“My Father’s Not Afraid of Bulls” [from A Fish in the Moonlight]

[1948: When I was ten my family had gone to a field just outside the small town of Embryville, west of Philadelphia, for a day of picnicking and blackberry picking.  This was the very rural area where my father had grown up.  We spied a prized clump of raspberries at the far end of a field that also housed a bull, but Dad insisted that as a “country boy” he knew there was nothing to fear.  This is an abbreviated version of the original story.]

Dad insisted all you had to do was walk straight across the field, calmly, and “show that bull who’s boss.”  With a “watch me,” and despite all our protests, Dad climbed over the fence, careful not to catch himself on the barbed wire at the top.  Slowly, deliberately, calmly, he started across the field.  The bull watched him.  The bull did not move.

I had always thought of Dad as a quiet man, not especially bold.  Still, there was one time when the 1938 Dodge overheated right in the middle of a one-lane bridge across the Delaware.  As the drivers stuck behind us honked and cursed, Dad sat quietly waiting for the engine to cool down.  It always did, if you just waited; if you were patient, the car would start again as if nothing had happened.  The drivers became angrier, louder.  Suddenly Dad got out of the car, turned towards those honking horns, and, in a very stern voice we had never, ever heard before, yelled, “Quiet, all of you!  Keep your damn pants on!  The car will start when it’s good and ready!”  The honking stopped.  Dad got back behind the wheel.  My mother looked at my dad in a new way.  I felt so proud of him at that moment.  I knew my brother felt the same.  In a few minutes Dad started the car.  John tapped him on the shoulder; when he turned around, he joked, “As you say, Dad, each turn of the wheel gets us closer and closer.”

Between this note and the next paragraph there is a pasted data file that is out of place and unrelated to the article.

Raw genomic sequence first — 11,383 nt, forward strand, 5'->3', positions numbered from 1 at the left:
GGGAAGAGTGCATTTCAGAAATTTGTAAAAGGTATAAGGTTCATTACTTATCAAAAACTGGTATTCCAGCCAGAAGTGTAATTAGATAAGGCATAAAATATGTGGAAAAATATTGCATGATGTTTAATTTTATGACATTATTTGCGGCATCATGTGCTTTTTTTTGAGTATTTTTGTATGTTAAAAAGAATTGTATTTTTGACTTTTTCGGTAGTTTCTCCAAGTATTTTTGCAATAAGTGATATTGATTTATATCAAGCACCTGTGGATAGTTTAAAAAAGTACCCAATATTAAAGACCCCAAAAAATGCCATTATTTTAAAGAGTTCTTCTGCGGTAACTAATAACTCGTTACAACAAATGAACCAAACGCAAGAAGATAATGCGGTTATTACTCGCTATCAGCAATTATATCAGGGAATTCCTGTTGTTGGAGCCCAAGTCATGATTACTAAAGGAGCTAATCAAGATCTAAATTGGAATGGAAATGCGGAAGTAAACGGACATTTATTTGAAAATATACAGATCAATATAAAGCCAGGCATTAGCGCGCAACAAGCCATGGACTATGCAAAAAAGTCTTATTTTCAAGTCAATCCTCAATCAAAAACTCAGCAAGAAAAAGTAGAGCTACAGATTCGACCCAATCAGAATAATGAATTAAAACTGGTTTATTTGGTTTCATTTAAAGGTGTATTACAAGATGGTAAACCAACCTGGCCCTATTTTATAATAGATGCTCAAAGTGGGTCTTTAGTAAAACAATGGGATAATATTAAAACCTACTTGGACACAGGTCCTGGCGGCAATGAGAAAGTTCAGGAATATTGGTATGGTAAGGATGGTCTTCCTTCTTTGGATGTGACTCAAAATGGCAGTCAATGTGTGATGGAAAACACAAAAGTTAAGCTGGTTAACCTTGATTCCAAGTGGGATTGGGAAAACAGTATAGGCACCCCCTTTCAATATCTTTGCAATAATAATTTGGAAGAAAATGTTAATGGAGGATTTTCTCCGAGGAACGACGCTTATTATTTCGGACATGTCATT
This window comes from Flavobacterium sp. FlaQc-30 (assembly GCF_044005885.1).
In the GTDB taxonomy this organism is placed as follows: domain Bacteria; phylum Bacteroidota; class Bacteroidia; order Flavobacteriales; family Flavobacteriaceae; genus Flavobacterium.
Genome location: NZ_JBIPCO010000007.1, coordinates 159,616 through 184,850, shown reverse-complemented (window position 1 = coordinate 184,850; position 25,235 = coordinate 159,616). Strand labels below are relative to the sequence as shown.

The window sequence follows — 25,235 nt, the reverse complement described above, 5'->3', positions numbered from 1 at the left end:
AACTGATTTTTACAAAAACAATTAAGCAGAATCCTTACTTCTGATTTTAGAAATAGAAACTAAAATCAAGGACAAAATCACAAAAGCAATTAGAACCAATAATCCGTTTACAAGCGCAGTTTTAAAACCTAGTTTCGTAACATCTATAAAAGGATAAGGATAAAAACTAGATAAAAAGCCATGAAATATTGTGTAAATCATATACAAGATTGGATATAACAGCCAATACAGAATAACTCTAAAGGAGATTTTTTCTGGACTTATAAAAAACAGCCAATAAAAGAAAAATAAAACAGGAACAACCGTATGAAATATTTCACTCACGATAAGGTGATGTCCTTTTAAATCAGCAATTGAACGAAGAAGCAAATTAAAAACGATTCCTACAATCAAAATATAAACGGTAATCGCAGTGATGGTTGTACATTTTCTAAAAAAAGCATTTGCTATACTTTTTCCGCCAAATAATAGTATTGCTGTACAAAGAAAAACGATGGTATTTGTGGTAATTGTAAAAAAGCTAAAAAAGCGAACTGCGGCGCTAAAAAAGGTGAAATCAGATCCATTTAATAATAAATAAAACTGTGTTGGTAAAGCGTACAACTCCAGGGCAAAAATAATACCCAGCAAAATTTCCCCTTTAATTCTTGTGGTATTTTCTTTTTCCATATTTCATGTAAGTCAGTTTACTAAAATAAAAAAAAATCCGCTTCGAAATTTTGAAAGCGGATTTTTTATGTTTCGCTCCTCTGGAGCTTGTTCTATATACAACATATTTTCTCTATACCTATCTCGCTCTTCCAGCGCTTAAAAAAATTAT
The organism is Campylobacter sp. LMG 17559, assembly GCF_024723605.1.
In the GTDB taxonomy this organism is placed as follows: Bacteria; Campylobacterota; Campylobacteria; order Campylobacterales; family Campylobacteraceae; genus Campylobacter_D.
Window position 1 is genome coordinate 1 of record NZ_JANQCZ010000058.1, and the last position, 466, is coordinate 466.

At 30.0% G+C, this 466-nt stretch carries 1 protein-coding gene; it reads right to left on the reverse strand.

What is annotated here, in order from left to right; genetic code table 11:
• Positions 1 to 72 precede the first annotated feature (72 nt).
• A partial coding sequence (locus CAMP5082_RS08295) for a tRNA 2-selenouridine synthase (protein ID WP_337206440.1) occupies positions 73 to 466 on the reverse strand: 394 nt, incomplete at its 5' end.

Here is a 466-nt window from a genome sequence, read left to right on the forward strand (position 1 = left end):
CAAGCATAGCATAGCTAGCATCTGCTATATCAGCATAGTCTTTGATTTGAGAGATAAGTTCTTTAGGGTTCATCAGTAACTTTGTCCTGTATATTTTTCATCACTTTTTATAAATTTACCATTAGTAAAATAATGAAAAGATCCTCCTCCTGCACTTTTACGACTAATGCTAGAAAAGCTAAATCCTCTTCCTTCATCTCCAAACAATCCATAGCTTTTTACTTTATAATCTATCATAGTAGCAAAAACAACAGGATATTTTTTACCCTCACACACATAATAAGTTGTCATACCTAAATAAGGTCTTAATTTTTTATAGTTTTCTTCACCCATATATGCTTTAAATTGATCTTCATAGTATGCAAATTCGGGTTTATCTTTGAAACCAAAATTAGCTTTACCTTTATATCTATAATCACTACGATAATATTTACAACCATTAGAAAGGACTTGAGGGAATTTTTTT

This time, though, we weren’t laughing, because the bull, its nostrils flaring, was now furiously pounding the ground.  I called out, “Dad!” but Dad continued in a straight line towards those raspberries, slowly, deliberately, just the way he drove the Dodge.  Just as slowly the bull began moving toward him, making a lazy right angle with Dad.  “Dad!  Dad!  Dad, the bull’s coming!”

Glancing to the right, towards us, but not seeing the bull on his left, Dad shouted back, “Nothing to worry about boys.  I’m a country boy.  I know all about bulls.”  Now the bull was charging at full speed.  “Dad!  Dad!” we cried out together.  Turning around to see the bull coming at him, in an instant Dad was off, racing towards our side of the fence, but only a few steps ahead of the bull.

“Lift up the barbed wire!” I ordered John who, like a dummy, grabbed the wire on the top.  “The bottom, you idiot!  The bottom!” I screamed, half out of fear, half from knowing just how dumb my brother could be, especially in emergencies.  Dad was now about ten feet from us; the bull, about twelve.  “Dive, Dad!  Dive!”

The bull came to a screeching halt in front of the fence as Dad dove underneath the wire.  Its bloodshot eyes bulging, the bull glared at us.  As Dad slid under the wire, the seat of his pants caught, and when we dragged him towards our side, a big slit tore from his belt all the way down to the cuffs.  We could see his underwear.

When he caught his breath, Dad admitted, “I guess I don’t know everything about bulls, do I boys?”

On the way home, Dad drove even slower than usual.  Horns blared.  Fists shook.  Dad commented, “Boys, it’s all a body can do to keep his eyes on the road ahead.”  Her head buried in the map, mother didn’t say a word.